In addition to the surface lot, the state said it would make available 0.6 acre adjacent to the West Washington garage for new construction and that developers could build above the current sixth floor.

“There are no preconceived notions as to what additional structures or uses may be added to the basic garage expansion, and respondents are free to be creative,” the RFI stated.

The RFI contemplated both a “basic” and “enhanced” expansion of the West Washington garage.

Keystone said it could expand the Washington Street garage by 625 spaces and add a street-level commercial space that would complement the nearby JW Marriott hotel. Keystone also could go a step further and add a “mid-rise structure,” either multi-family residential or a hotel, on the north side of the garage.

Keystone said it would partner with Schmidt Associates, Walker Parking Consultants, American Structurepoint, Global Parking System of Indiana and LAZ Parking.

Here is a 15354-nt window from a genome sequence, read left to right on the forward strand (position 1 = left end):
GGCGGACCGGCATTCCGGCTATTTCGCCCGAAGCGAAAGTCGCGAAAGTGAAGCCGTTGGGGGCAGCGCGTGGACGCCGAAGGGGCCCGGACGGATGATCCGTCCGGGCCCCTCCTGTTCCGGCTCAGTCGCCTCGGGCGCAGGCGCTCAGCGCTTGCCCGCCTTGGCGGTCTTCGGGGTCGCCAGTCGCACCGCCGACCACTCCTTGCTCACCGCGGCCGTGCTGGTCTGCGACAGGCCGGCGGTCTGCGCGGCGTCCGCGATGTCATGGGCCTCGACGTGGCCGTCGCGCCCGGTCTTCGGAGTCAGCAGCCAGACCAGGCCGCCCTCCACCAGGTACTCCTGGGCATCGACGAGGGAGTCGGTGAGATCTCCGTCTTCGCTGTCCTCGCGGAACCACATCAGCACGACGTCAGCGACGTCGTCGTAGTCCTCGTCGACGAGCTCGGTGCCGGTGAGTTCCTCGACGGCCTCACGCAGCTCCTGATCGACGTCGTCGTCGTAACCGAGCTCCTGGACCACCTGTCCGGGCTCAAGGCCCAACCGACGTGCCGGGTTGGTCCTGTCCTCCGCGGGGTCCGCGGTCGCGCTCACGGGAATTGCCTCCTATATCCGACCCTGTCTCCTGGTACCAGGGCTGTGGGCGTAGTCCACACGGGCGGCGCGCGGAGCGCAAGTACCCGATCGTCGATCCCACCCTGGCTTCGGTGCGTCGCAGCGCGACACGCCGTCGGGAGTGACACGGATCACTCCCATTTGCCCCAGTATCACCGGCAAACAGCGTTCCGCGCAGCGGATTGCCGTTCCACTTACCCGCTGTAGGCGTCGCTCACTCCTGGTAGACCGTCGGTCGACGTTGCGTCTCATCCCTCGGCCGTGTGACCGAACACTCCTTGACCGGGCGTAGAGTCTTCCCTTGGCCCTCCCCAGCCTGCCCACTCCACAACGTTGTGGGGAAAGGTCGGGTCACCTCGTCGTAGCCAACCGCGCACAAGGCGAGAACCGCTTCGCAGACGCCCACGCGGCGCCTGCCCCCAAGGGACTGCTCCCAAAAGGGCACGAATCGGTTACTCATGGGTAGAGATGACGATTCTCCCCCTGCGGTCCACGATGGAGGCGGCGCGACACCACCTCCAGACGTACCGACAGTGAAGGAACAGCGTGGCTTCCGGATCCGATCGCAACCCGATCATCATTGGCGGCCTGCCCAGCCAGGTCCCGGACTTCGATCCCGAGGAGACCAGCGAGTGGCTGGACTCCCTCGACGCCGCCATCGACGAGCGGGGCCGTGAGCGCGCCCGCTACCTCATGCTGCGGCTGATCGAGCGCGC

Browning lined up Denison Parking, Arsee Engineers Inc., CSO Architects and F.A. Wilhelm Construction Co. Inc.

Denison also submitted a stand-alone response for parking management. The Indianapolis-based firm, which owns or manages 30,000 spaces, said the state could save $200,000 to $300,000 a year on labor with the installation of new technology. Denison noted that the state is paying three cashiers to work the exit lanes in the Washington Street garage during the day, when there’s little traffic.

A fifth proposal came from Indianapolis-based Glenroy Construction, which would serve as a construction manager or owner’s representative.

York said that if the agency were to proceed with real estate development, it would likely issue a request for proposals.•


  • Pence
    With Pence running the ship good luck with a new government building on the site. He does everything on the cheap except unnecessary roads line a new beltway( like we need that). Things like state of the art office buildings and light rail will never be seen as an asset to these types. They don't get that these are the things that help a city prosper.